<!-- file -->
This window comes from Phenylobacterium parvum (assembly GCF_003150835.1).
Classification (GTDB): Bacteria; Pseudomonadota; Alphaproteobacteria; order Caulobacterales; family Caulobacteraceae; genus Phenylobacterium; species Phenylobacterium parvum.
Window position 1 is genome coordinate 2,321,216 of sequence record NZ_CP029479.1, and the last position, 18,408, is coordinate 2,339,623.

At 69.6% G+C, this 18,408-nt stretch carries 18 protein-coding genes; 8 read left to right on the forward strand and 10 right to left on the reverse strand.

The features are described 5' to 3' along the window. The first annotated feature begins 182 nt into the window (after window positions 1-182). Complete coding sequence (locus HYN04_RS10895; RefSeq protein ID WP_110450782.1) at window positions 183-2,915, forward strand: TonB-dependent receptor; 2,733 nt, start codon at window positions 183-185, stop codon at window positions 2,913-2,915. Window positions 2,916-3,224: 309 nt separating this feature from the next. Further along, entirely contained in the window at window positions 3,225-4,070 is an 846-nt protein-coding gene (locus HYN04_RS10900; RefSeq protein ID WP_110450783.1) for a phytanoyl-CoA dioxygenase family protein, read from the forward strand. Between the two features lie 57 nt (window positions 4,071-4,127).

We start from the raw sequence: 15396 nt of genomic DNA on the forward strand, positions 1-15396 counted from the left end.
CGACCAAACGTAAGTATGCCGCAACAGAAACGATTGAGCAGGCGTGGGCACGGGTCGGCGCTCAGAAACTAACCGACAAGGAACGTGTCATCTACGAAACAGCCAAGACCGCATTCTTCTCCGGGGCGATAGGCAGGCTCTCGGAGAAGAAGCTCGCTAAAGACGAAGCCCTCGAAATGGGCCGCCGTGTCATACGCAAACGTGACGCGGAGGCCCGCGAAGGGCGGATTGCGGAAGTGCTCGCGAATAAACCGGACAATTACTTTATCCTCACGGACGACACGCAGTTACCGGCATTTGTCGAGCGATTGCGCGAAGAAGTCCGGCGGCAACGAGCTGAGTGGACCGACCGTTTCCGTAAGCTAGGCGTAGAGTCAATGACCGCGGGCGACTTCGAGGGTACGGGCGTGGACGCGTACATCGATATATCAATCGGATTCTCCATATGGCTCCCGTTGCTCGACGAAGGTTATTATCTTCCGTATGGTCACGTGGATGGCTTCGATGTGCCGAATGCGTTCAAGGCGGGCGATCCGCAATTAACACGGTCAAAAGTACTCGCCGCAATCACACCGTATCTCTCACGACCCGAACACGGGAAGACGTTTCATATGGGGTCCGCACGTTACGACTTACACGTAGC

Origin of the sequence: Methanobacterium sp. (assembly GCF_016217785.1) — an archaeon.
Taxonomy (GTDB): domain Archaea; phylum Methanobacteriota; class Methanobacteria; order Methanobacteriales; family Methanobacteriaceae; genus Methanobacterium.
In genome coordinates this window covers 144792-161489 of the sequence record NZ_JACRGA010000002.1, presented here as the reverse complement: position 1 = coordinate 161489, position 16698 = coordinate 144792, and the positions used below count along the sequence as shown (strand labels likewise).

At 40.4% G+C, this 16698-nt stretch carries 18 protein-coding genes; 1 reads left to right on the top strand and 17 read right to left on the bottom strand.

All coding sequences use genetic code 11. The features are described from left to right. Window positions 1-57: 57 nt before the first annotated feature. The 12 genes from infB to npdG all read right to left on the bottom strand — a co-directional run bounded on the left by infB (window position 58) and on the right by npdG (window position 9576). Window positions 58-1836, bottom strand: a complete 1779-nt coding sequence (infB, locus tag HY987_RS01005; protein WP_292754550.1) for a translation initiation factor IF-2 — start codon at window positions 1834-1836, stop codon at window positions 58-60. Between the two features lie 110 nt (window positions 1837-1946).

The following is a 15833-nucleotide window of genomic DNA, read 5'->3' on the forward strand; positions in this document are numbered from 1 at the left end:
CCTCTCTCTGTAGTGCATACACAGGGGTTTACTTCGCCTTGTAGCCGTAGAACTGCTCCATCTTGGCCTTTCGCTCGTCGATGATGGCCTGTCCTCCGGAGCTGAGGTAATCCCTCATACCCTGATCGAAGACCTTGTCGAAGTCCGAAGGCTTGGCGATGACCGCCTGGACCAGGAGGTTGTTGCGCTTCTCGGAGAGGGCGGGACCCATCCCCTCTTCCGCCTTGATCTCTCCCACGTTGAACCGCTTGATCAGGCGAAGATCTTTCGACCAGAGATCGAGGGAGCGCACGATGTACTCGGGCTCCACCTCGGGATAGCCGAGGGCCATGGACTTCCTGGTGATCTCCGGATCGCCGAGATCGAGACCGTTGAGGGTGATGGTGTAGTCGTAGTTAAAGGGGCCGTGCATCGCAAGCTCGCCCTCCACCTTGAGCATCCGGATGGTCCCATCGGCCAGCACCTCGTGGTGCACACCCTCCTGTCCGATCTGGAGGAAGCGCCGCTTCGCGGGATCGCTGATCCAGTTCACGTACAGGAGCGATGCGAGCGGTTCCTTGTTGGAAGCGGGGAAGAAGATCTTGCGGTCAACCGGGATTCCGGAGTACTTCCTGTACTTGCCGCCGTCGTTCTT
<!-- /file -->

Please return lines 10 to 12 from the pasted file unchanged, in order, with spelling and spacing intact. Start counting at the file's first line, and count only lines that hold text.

In genome coordinates this window covers 144792-161489 of the sequence record NZ_JACRGA010000002.1, presented here as the reverse complement: position 1 = coordinate 161489, position 16698 = coordinate 144792, and the positions used below count along the sequence as shown (strand labels likewise).

At 40.4% G+C, this 16698-nt stretch carries 18 protein-coding genes; 1 reads left to right on the top strand and 17 read right to left on the bottom strand.

All coding sequences use genetic code 11. The features are described from left to right. Window positions 1-57: 57 nt before the first annotated feature. The 12 genes from infB to npdG all read right to left on the bottom strand — a co-directional run bounded on the left by infB (window position 58) and on the right by npdG (window position 9576). Window positions 58-1836, bottom strand: a complete 1779-nt coding sequence (infB, locus tag HY987_RS01005; protein WP_292754550.1) for a translation initiation factor IF-2 — start codon at window positions 1834-1836, stop codon at window positions 58-60. Between the two features lie 110 nt (window positions 1837-1946).